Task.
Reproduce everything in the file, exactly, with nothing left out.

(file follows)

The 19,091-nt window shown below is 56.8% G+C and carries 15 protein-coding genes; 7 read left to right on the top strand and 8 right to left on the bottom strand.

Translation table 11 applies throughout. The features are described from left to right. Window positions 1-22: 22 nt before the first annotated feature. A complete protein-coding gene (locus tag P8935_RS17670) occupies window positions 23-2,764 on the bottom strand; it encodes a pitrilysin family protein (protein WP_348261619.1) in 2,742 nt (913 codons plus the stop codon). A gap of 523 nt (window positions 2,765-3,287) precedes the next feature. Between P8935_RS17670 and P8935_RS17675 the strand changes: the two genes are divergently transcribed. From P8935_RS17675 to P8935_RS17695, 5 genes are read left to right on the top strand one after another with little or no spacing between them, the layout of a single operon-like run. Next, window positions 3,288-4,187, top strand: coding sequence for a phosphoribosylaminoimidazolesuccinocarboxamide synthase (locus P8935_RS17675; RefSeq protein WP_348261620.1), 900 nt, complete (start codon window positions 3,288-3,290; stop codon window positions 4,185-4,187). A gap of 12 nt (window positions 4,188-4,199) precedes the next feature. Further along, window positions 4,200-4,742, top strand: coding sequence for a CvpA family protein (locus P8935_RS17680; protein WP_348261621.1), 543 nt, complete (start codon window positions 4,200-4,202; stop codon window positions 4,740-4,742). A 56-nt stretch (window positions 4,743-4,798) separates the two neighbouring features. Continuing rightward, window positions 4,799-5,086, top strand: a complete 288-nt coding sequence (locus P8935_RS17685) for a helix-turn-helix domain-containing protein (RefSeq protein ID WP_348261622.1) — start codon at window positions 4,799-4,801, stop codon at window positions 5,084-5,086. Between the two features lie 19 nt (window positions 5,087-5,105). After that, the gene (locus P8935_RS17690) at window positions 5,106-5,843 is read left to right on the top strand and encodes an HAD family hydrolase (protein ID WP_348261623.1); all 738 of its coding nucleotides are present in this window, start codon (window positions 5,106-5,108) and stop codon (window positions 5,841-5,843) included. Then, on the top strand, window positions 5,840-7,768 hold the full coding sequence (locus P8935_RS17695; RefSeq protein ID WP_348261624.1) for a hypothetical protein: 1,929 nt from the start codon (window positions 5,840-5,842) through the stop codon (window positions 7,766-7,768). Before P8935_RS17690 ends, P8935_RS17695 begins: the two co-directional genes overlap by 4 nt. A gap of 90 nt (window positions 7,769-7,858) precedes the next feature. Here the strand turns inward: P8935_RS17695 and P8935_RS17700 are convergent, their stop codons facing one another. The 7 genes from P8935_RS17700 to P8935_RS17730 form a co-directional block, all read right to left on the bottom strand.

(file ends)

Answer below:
The 19,091-nt window shown below is 56.8% G+C and carries 15 protein-coding genes; 7 read left to right on the top strand and 8 right to left on the bottom strand.

Translation table 11 applies throughout. The features are described from left to right. Window positions 1-22: 22 nt before the first annotated feature. A complete protein-coding gene (locus tag P8935_RS17670) occupies window positions 23-2,764 on the bottom strand; it encodes a pitrilysin family protein (protein WP_348261619.1) in 2,742 nt (913 codons plus the stop codon). A gap of 523 nt (window positions 2,765-3,287) precedes the next feature. Between P8935_RS17670 and P8935_RS17675 the strand changes: the two genes are divergently transcribed. From P8935_RS17675 to P8935_RS17695, 5 genes are read left to right on the top strand one after another with little or no spacing between them, the layout of a single operon-like run. Next, window positions 3,288-4,187, top strand: coding sequence for a phosphoribosylaminoimidazolesuccinocarboxamide synthase (locus P8935_RS17675; RefSeq protein WP_348261620.1), 900 nt, complete (start codon window positions 3,288-3,290; stop codon window positions 4,185-4,187). A gap of 12 nt (window positions 4,188-4,199) precedes the next feature. Further along, window positions 4,200-4,742, top strand: coding sequence for a CvpA family protein (locus P8935_RS17680; protein WP_348261621.1), 543 nt, complete (start codon window positions 4,200-4,202; stop codon window positions 4,740-4,742). A 56-nt stretch (window positions 4,743-4,798) separates the two neighbouring features. Continuing rightward, window positions 4,799-5,086, top strand: a complete 288-nt coding sequence (locus P8935_RS17685) for a helix-turn-helix domain-containing protein (RefSeq protein ID WP_348261622.1) — start codon at window positions 4,799-4,801, stop codon at window positions 5,084-5,086. Between the two features lie 19 nt (window positions 5,087-5,105). After that, the gene (locus P8935_RS17690) at window positions 5,106-5,843 is read left to right on the top strand and encodes an HAD family hydrolase (protein ID WP_348261623.1); all 738 of its coding nucleotides are present in this window, start codon (window positions 5,106-5,108) and stop codon (window positions 5,841-5,843) included. Then, on the top strand, window positions 5,840-7,768 hold the full coding sequence (locus P8935_RS17695; RefSeq protein ID WP_348261624.1) for a hypothetical protein: 1,929 nt from the start codon (window positions 5,840-5,842) through the stop codon (window positions 7,766-7,768). Before P8935_RS17690 ends, P8935_RS17695 begins: the two co-directional genes overlap by 4 nt. A gap of 90 nt (window positions 7,769-7,858) precedes the next feature. Here the strand turns inward: P8935_RS17695 and P8935_RS17700 are convergent, their stop codons facing one another. The 7 genes from P8935_RS17700 to P8935_RS17730 form a co-directional block, all read right to left on the bottom strand.